May = 38 copies = $225.80
June = 79 copies = $463.45
July = 64 copies = $380.06
Now if we take an average income of $225 before the price change we can see that my overall income for March to April was nearly unchanged (average of $237, a 5% increase). However even with a 50% increase in visitors for at the old price point which would have expected to get $337.50 for each month, it appears that my price change may have brought me an 11% increase in income for the June and July months.
What is great is that the game continues to sell and find fans, and even though the results aren’t a major increase it does make me happy to know that more people each month are enjoying the deluxe version. It’s likely I will keep the current price.”
Price change from $9.99 to $5.99 resulted in 11% increase in income for the June and July months.
Thanks Mark for sharing this story, and update. I find it really great for us all to get these type of stories where you experiment with the prices and see how things go. For Pure Sudoku this certainly worked.
In case you want to get informed when new sales stats become available, remember to subscribe to the spam-free-good-stuff-only game producer mailing list.
I just emailed people on my Dead Wake mailing list that the new Dead Wake zombie game version is available (with many new features). I put together a small demo.
Here’s some thoughts about the progress and this release:
I got in almost all the features I had wanted, but missed some (and while I started doing the last features, a feature creeper hit in and got me into adding couple of more features. Nothing too dramatic, so I won’t call myself a feature creep right now. I simply need some more time to put together decent levels, and finalize some things (like sounds and stuff)
It was a good thing that I publicly announced that the new version would be out on August 8th. On that day, I got pretty much all things except the installer done – and said to the community that I would do the installer the next day. Well, on 9th day I got ill and felt bad, so I promised to do it the next day or the day after that. Well, then I felt a slightly better – but my network was down so I couldn’t upload it. Now I finally got the thing out and got some people to test it. While I think it was good to announce the date in public (it really made me focus on getting it out before that), it’s good to realize that something unexpected can and will happen if you haven’t prepared for everything.
I felt the same great motivation burst I felt every single time during the Dead Wake development when I put a new version out: I have a concrete piece of evidence that the thing is moving forward.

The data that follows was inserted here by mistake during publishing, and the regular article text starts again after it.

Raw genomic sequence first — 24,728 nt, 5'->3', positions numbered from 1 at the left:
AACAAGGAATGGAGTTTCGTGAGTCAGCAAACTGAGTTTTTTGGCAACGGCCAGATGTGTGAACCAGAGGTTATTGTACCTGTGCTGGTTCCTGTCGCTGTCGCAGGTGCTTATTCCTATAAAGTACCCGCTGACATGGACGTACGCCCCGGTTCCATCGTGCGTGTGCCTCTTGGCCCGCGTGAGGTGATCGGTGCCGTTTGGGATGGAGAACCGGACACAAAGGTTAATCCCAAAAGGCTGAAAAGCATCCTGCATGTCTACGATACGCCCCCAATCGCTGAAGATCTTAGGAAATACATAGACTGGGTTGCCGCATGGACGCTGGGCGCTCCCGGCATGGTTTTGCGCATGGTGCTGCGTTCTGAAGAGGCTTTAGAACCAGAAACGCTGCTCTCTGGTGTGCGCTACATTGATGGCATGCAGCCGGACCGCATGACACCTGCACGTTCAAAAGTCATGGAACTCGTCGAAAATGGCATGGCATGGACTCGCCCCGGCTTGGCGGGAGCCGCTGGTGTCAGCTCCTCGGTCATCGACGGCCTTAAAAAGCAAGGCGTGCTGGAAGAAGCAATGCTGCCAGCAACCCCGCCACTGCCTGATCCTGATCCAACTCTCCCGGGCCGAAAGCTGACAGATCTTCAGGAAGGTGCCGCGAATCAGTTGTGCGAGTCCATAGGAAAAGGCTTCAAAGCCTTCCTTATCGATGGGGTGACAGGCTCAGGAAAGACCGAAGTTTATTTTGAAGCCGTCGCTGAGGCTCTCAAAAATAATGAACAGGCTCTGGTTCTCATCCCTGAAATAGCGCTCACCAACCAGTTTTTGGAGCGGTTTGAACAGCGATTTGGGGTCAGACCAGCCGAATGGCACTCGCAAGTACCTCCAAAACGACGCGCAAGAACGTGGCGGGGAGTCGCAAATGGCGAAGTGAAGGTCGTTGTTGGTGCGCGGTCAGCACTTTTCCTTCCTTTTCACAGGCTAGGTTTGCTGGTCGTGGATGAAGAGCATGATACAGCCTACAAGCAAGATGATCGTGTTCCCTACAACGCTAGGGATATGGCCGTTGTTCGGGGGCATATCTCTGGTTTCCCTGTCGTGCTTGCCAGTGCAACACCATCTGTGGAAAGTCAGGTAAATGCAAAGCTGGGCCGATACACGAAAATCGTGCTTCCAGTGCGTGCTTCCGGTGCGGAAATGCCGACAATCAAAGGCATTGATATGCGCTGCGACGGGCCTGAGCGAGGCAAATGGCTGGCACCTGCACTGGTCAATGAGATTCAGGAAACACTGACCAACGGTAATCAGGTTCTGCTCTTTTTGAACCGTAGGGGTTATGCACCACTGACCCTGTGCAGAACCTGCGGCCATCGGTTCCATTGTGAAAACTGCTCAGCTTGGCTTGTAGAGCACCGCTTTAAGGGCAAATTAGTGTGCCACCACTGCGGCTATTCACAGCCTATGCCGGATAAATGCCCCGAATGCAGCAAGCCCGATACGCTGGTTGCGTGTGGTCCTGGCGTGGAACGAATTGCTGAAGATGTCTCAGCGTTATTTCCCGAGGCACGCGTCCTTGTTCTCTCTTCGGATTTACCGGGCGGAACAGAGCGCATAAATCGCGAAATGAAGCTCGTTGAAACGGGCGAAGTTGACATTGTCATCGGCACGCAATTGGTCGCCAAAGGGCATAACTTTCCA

Player feedback is great to hear: I got some useful feedback and I feel I’m on the right path here.
Last step: while my task list isn’t empty (and even though I added couple of new things – not too big things though) I feel confident to make a release version for the next time. A thing that I’m actually selling. I thought I could start selling it already, but some features just weren’t ready, so I decided to make one more iteration.
I got a bit more time to think about the pricing model. One thing I’m learned from marketing that it’s best to test things. I haven’t made the final decision yet (gonna finalize the game first), but I will ponder two possibilities for game pricing. The first one is the (1) freemium model: something along lines “one map to play over and over” (plus you get additional features when purchasing the “premium” game) and other is the typical (2) 60 minute demo limitation which many publishers have found working. I thought I could go with one of these models first for at least 1000 downloads and then do the same for other model. (Or simply by doing 2 different installers and randomly let people download the demo version, and then see which one converts better). I have good tracking on the game so I can see which version is launched by how many people, so I can compare the stats.
(The reason I’m doing the testing is that I originally planned to go for typical 60 minute limitation, but during the development the “freemium” model has raised its head in such manner that I simply think it would be foolish to ignore it. If anything at all, at least I will be able to see how this stuff worked for me and write about it for you.)
I’m pretty excited, and will get the last bits and pieces together as effectively as possible.